Shewmake made a similar statement in an Oct. 7 interview.
“I do think that there's something to be said for competitive elections, where you really have to go out and talk to voters and figure out what they want,” she said.
“It's going to be all [about] coming out to get out the vote.”
Dems rule the House
State House candidate Tawsha Dykstra Thompson said opportunities for affordable housing would improve if developers' permitting fees were reduced, at the Habitat for Humanity forum on Oct. 15. (Andy Bronson/Cascadia Daily News)
As a lobbyist for police departments, Thompson saw firsthand how law enforcement in 2021 was shut out of discussions about police reform legislation intended to ensure the safety of the people police encounter. Democrats and Republicans now agree the new laws had the unintended consequence of interfering with the police’s ability to stop crime.
“We need more people like me down there that will ... bring the balance back, to give the other perspective to Olympia,” Thompson said.
The challenge for Thompson is that Rule has been law enforcement’s closest ally among elected Democrats in the 42nd District. She voted against some of the police reform legislation and introduced a bill that would have made fentanyl possession a felony — a proposal that went against the grain of Democrats’ efforts to focus less on punishment and more on treatment for drug addicts.
State Representative Alicia Rule smiles as she takes a group photo with supporters on July 27. Rule is running for re-election in the Washington State House of Representatives. (Andy Bronson/Cascadia Daily News)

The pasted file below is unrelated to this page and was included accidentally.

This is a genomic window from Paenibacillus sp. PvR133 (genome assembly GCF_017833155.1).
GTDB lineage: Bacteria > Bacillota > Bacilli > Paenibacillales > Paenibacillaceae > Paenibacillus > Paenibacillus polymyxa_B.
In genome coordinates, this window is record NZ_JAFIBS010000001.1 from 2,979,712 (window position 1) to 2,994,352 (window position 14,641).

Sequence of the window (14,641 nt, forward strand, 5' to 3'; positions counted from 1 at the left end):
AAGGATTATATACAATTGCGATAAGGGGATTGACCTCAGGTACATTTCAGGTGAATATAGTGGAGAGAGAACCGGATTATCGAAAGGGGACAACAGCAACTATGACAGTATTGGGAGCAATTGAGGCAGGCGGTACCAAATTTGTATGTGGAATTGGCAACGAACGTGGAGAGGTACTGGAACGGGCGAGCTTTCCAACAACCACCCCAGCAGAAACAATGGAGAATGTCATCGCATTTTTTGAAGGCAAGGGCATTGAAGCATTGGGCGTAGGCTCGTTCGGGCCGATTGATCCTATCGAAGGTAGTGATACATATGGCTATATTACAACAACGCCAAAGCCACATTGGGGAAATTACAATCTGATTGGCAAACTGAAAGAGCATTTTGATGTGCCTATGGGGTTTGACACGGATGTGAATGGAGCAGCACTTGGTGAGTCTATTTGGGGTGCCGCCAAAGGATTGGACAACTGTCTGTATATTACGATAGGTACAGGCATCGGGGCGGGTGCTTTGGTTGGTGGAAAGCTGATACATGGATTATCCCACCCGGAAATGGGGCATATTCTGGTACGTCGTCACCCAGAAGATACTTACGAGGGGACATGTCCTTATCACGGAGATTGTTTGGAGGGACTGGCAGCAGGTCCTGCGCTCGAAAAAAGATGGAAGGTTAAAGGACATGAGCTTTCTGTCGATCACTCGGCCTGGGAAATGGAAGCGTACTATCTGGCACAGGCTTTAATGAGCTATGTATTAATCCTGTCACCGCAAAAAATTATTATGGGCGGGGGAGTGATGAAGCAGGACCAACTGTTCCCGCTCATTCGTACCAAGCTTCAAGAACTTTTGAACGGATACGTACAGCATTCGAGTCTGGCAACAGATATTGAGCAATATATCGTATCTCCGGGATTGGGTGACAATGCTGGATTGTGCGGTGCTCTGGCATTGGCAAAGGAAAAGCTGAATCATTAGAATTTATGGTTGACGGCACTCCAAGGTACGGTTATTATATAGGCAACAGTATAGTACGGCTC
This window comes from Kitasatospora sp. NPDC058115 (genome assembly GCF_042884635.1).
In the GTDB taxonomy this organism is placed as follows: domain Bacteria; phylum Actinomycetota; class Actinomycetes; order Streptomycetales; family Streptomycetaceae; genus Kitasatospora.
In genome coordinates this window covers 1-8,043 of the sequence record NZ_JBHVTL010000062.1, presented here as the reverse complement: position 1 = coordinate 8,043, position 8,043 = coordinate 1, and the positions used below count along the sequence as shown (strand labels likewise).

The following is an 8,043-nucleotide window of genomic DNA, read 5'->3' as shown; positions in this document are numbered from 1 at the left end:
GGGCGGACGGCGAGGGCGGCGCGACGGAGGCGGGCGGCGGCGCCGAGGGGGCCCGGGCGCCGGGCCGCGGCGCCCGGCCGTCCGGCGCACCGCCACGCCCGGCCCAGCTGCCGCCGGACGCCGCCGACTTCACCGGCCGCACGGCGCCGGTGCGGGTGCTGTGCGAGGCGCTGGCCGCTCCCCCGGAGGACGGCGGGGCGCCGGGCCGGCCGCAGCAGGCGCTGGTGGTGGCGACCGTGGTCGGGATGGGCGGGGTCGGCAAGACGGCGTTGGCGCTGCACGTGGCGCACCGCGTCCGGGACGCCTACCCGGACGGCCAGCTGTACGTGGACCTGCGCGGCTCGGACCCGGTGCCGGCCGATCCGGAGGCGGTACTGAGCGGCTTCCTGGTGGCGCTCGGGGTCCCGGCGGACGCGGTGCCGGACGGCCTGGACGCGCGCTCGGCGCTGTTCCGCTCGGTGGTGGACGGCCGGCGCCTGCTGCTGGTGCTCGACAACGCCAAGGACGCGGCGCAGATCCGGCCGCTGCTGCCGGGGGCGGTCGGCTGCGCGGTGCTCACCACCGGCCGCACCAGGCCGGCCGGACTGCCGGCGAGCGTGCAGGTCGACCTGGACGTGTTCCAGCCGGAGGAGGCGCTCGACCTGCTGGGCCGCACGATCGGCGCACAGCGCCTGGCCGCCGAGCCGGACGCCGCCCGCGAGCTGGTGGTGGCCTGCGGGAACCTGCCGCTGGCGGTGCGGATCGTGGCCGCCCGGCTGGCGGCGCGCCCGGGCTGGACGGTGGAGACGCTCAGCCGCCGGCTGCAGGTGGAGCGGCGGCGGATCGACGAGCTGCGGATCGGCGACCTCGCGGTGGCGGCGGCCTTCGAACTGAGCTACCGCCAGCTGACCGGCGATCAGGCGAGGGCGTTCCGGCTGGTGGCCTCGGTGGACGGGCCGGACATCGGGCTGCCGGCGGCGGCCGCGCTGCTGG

Despite running against a former police officer, Rule has endorsements from the Washington State Fraternal Order of Police and Thompson’s former boss and Bellingham Police Chief Flo Simon, who retired earlier this year.
Johnson, the Republican running for the House seat vacated by Shewmake, said Sept. 27 on Facebook he was “ahead in the polls,” using the aggregate totals of Republican and Democratic candidates in the Aug. 2 primary as his measure. In that race, Republicans drew nearly 52% of the vote to Democrats' 48%.
Johnson said his lead explained why he had been labeled a racist and a sexist by his opponents. The Sept. 27 Facebook post followed a report in The Bellingham Herald that Johnson had posted sexist and antisemitic memes online.
In his statement on Facebook, Johnson apologized for a 2020 post that had compared Gov. Jay Inslee’s vaccine mandates to the Holocaust.
“Over the years, I am sure I have posted things on social media that were politically hyperbolic or things that were comedic, but NOTHING that was intended to be racist or sexist,” Johnson said in the Sept. 27 post.
Timmons, who opposes Johnson, is Inslee’s outreach representative for northwest Washington. Johnson has tried to associate Timmons with Inslee’s policies, but the Democrat has responded by distancing himself from the governor.
State House candidate Dan Johnson said the 1990 Growth Management Act should be revisited, to find ways to expand opportunities for affordable housing, at the Habitat for Humanity forum on Oct. 15. (Andy Bronson/Cascadia Daily News)
At a Bellingham City Club candidate forum on Sept. 28, Timmons said he would not have voted for the 2021 police reform legislation Inslee signed into law.
“I don't plan on being a rubber stamp for the governor,” Timmons told Cascadia Daily News during a Sept. 22 interview. “I would really look at each decision and each bill through the lens of the 42nd and how I can serve our constituents.”